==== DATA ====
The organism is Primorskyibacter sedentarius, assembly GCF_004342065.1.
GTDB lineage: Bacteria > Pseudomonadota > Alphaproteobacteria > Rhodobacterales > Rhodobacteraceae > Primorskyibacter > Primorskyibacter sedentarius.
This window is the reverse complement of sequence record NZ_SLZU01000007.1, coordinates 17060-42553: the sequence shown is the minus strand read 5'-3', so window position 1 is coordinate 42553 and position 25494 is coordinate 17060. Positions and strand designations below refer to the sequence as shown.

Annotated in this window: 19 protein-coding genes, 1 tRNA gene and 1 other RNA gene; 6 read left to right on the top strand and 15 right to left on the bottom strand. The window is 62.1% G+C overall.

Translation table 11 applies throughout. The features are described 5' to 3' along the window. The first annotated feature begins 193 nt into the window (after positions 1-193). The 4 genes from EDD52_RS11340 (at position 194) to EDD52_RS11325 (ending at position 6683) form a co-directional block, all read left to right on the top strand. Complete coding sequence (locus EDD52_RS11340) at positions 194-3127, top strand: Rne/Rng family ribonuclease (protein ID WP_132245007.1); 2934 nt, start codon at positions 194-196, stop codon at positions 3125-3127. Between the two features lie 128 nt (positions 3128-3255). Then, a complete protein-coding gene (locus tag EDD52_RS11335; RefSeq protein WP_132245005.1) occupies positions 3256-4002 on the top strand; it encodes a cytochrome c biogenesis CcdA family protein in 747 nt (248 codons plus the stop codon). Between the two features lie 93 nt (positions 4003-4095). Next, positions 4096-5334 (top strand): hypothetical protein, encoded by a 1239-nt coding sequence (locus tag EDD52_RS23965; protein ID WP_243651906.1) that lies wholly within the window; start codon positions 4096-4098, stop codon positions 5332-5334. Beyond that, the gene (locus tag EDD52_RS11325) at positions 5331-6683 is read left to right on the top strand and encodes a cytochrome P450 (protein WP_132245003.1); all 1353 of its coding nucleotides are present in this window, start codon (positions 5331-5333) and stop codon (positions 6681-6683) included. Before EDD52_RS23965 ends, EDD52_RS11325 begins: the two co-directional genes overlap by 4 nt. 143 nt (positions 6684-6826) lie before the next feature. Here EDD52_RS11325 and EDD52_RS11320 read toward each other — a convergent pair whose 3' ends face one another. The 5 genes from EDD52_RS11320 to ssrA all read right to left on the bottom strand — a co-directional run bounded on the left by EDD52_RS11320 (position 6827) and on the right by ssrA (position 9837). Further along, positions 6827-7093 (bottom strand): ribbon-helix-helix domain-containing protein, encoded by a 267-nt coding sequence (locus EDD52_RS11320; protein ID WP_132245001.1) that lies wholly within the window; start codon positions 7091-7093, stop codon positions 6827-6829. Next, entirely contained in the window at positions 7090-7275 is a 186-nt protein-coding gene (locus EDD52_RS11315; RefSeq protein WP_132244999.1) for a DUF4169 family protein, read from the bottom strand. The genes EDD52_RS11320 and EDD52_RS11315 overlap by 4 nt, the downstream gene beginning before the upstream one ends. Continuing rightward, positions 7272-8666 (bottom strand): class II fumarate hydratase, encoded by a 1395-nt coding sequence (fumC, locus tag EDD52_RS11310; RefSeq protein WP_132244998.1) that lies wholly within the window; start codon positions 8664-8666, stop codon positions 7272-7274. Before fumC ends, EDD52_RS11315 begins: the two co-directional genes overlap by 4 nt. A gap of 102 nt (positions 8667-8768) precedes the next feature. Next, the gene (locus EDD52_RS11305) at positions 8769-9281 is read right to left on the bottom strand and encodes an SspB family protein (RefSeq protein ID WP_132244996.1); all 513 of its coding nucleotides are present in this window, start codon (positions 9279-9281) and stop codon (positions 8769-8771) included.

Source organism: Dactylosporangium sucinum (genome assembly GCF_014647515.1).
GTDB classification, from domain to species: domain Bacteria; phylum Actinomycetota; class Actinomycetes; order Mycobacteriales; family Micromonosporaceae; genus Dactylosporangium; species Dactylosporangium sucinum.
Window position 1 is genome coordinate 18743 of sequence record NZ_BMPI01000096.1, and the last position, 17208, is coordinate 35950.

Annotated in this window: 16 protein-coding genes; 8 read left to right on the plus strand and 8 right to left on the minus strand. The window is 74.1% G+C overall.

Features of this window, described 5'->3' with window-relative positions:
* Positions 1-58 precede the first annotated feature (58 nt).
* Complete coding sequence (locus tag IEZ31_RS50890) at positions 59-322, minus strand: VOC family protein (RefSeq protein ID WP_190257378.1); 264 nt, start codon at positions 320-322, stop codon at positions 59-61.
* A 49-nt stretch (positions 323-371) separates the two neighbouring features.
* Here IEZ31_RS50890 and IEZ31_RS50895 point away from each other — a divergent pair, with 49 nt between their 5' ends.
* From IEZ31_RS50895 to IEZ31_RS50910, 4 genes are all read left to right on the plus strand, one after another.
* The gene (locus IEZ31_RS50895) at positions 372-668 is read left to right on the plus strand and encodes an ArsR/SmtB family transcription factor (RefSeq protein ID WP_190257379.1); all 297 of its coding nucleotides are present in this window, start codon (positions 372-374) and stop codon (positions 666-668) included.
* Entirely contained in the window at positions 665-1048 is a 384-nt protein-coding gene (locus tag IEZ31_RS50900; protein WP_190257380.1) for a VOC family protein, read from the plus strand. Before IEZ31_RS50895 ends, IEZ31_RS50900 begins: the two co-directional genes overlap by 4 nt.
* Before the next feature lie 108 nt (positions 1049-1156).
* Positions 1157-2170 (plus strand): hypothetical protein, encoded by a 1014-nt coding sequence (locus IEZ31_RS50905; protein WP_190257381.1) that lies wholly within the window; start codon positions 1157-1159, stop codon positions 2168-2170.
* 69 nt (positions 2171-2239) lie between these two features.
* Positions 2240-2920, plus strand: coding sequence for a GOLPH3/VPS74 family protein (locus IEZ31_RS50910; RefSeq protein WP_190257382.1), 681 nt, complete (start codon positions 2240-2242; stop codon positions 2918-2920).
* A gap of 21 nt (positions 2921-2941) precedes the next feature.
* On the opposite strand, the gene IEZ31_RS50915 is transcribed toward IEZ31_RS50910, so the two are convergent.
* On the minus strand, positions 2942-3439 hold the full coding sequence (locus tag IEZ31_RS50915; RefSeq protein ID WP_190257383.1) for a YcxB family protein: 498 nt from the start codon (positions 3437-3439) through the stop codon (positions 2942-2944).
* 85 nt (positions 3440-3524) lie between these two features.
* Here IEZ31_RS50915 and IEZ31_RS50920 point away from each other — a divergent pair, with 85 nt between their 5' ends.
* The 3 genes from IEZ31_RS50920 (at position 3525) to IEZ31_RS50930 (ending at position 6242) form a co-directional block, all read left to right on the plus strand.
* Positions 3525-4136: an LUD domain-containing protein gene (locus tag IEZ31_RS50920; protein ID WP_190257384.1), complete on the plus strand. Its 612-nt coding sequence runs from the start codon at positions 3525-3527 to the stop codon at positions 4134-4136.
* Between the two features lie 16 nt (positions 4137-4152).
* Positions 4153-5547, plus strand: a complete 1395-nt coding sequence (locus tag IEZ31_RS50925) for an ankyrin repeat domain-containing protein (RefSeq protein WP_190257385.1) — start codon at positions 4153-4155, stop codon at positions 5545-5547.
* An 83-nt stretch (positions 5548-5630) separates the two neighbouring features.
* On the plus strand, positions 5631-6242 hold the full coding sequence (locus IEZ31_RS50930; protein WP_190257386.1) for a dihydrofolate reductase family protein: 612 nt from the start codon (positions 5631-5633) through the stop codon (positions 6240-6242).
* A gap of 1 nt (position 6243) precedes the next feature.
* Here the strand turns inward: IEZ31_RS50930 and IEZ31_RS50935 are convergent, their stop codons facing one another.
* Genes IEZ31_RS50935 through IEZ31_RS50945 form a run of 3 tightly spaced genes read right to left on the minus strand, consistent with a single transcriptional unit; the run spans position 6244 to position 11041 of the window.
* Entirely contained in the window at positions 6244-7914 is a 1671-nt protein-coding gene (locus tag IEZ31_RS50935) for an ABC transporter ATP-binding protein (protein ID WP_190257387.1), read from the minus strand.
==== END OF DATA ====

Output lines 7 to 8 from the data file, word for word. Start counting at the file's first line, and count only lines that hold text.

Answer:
GTDB classification, from domain to species: domain Bacteria; phylum Actinomycetota; class Actinomycetes; order Mycobacteriales; family Micromonosporaceae; genus Dactylosporangium; species Dactylosporangium sucinum.
Window position 1 is genome coordinate 18743 of sequence record NZ_BMPI01000096.1, and the last position, 17208, is coordinate 35950.